Methods of Mathematical Finance
Springer | 2001-09-21 | ISBN: 0387948392 | 422 pages | DjVu | 7,4 MB
The application of highly sophisticated mathematical techniques to finance is now commonplace and is considered also of great practical importance. Mathematical modeling in finance is now very entrenched in investment houses and trading firms and this will only increase in years to come. This book is an excellent overview of mathematical finance and is written for mathematicians who have no background in finance. The book could be read easily by anyone with background in stochastic processes at the level of the author's earlier book "Brownian Motion and Stochastic Calculus". Since it is written for mathematicians, it follows a "definition-theorem-proof" format. However the authors do interject a lot of explanation into the dialog, especially that concerning finance.
Chapter 1 is an overview of a Brownian motion model of financial markets. Financial assets are considered to have prices evolving continuously in time and driven by Brownian motion. They do however g!ive references for models that assume discontinuous asset prices. The authors define a financial market rigorously in terms of (progressively) measurable processes for the risk-free rate, mean rate of return, dividend rate, and volatility. The after a discussion of portfolio, gains, income, and wealth processes, the authors define a notion of a viable market, namely one where there are no arbitrage opportunities. They then define standard and complete financial model and characterize their properties in terms of martingales.
Chapter 2 is a treatment of options pricing theory, with the assumption of a complete standard, financial market. These contingent claims are given a brief historical introduction at the beginning of the chapter. European contigent claims are treated first, followed by a discussion of forward and futures contracts. The Black-Scholes option pricing formula is then derived. American contingent claims are then discussed and defined as an income proc!ess and a settlement process. With the assumption that the discount payoff process is bounded from below and continuous, the value of the American contingent claim is given in terms of the Snell envelope of the payoff process. The discussion illustrates the difficulties in valuing American claims, based as they are on an arbitrary exercise time.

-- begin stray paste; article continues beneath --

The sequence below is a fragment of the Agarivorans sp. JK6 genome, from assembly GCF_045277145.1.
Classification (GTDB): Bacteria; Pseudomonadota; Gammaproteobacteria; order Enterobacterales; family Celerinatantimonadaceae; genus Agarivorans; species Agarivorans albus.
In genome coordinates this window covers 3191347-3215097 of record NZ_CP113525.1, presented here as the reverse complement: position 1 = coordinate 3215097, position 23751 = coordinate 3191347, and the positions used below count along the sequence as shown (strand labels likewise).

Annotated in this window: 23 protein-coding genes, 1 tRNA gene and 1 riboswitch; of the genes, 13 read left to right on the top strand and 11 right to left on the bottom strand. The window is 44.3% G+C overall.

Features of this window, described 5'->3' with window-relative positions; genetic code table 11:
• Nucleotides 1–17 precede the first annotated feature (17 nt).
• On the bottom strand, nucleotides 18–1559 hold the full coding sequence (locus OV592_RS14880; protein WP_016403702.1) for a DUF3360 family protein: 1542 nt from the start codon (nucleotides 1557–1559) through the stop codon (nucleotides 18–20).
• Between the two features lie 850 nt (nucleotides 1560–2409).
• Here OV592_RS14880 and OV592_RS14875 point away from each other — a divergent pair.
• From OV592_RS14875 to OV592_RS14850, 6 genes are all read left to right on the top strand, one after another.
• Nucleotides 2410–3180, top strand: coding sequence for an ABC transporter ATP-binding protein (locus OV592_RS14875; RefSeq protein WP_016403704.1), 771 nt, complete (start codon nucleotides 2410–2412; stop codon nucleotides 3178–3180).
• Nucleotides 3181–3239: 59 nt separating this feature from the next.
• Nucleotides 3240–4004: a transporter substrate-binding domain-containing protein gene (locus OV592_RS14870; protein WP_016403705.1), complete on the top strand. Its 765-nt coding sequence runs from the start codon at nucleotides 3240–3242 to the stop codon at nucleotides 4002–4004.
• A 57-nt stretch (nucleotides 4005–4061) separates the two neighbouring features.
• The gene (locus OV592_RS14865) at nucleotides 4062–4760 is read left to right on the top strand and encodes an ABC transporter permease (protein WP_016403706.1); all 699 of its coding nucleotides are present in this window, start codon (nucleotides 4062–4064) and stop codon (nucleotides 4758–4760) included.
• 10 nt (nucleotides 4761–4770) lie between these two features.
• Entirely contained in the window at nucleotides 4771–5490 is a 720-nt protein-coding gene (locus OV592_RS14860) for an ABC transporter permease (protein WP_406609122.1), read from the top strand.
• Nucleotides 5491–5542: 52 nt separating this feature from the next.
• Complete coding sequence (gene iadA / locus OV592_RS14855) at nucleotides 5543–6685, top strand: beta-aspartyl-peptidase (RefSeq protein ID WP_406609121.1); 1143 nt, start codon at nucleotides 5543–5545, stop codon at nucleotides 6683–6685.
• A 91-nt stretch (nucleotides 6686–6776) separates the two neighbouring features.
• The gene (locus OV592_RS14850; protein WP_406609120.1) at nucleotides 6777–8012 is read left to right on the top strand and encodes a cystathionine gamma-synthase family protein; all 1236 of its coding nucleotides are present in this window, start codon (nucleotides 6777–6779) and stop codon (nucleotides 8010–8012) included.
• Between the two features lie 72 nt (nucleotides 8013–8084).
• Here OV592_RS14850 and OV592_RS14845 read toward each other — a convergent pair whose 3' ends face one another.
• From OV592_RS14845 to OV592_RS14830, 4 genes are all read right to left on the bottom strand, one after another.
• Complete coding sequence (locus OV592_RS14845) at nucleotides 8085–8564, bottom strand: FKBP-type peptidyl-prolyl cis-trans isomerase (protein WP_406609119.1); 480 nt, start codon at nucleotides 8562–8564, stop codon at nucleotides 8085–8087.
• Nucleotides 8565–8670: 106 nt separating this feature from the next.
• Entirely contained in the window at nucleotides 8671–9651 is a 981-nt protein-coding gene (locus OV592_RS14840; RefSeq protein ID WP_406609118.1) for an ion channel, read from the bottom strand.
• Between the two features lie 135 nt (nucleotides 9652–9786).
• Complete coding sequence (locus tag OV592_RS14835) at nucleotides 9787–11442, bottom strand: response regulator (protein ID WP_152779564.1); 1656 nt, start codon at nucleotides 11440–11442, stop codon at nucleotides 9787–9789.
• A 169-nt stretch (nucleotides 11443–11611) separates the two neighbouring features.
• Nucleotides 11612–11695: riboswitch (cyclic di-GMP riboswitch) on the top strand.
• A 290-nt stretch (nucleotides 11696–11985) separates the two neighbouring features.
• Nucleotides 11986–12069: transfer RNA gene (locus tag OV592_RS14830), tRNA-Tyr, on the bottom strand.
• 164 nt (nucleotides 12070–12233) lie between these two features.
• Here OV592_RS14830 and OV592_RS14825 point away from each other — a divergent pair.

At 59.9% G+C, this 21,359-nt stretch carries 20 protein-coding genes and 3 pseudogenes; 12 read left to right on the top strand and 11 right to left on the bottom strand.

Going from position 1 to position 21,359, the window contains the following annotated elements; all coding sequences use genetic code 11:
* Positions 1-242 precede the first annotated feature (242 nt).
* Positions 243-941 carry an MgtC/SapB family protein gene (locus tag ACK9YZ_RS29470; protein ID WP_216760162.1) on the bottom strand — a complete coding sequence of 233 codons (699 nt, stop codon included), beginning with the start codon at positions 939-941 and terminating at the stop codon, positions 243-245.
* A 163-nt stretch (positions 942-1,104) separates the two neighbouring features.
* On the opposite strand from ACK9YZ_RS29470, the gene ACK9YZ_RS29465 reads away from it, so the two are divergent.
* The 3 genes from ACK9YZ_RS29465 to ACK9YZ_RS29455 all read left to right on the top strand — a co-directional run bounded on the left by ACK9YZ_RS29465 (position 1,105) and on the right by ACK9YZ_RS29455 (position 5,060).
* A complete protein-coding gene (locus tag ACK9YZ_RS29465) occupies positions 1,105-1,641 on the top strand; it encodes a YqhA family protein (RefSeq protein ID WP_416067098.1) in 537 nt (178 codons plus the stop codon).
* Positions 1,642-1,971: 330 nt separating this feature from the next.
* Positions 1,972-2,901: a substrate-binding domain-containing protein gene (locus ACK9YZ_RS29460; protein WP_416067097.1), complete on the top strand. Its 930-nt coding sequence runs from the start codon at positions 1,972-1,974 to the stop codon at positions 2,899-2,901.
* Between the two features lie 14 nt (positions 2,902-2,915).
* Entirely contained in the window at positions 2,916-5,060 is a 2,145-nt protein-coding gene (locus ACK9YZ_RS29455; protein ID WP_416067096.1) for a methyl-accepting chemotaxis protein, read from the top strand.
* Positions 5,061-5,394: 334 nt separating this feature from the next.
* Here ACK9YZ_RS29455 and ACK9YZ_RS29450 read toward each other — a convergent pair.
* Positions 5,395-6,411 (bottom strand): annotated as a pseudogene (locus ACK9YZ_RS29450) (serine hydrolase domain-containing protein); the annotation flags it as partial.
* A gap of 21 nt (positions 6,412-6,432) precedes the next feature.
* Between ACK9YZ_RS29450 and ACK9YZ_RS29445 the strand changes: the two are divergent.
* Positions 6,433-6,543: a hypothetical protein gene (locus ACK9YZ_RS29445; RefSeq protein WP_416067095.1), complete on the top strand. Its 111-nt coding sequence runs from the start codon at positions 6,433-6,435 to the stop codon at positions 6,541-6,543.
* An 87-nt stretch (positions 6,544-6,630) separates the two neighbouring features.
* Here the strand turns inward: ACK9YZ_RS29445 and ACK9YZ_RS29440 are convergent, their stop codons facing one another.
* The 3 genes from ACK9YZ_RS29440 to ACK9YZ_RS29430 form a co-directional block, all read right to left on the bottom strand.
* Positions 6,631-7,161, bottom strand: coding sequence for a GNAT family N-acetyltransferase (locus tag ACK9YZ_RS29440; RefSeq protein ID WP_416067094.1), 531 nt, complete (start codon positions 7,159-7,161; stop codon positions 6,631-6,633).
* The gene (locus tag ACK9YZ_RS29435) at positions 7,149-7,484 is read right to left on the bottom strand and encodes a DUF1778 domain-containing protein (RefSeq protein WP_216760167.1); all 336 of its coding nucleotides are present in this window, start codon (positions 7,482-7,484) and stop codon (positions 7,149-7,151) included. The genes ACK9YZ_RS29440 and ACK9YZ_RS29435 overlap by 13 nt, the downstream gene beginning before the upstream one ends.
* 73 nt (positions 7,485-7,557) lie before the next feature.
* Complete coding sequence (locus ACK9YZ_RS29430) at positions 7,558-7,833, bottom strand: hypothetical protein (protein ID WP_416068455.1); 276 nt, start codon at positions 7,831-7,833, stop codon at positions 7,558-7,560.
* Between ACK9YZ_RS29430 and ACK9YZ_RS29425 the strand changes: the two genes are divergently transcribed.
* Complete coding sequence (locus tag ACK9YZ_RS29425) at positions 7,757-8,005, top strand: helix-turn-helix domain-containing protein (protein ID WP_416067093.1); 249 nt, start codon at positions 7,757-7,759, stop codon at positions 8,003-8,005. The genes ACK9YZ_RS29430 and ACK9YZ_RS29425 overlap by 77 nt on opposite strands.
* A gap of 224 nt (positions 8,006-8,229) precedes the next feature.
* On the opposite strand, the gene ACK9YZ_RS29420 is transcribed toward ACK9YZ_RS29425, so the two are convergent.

Chapter 3 is a study of a "small" single investor who begins with an initial endowment and invests in a standard complete market. The discussion reads more like one from a book on utility theory and portfolio analysis. Indeed, the Legendre transform of the utility function appears when attempting to mazimize utility from consumption plus expected utility from terminal wealth. The (nonlinear) Hamilton-Jacobi-Bellman equation appears in thes considerations as expected.
In chapter 4, the equilibrium problem is considered. In such a model, security prices are determined by the law of supply and demand. There are a finite !number of agents with utility functions and there are endowment processes. The endowments can be traded via a financial market of stocks and money market funds. The goal of the chapter is to find the equilibrium condition where endowments are consumed and the net supply of securities is zero. The authors give a rigorous proof of the existence and uniqueness of equilibrium. In addition, they give interesting examples of equilibrium markets that can be computed explicitly.
The next chapter is much more involved and studies how to do arbitrage pricing in incomplete markets. Portfolio constraints force the market to be incomplete, and the authors show how buyers and sellers in such a market can calculate the hedging price of a claim in terms of "dual" processes in a family of auxiliary markets. Since this is a constrained optimization problem, one would naturally think Lagrange multipliers would appear, and this is indeed the case, with the dual processes being the analog!ue of Lagrange multipliers. The usual unconstrained problem then is the result of this. Their approach here is extended in the last chapter of the book where the problem of optimal consumption and investment in a constrained financial market is considered. This is specialized to a deterministic case and the dual to the constrained problem satisfies a linear Hamilton-Jacobi-Bellman equation. This duality between the Lagrangian and Hamiltonian points of view is not surprising to the astute reader (and particularly the physicist reader).
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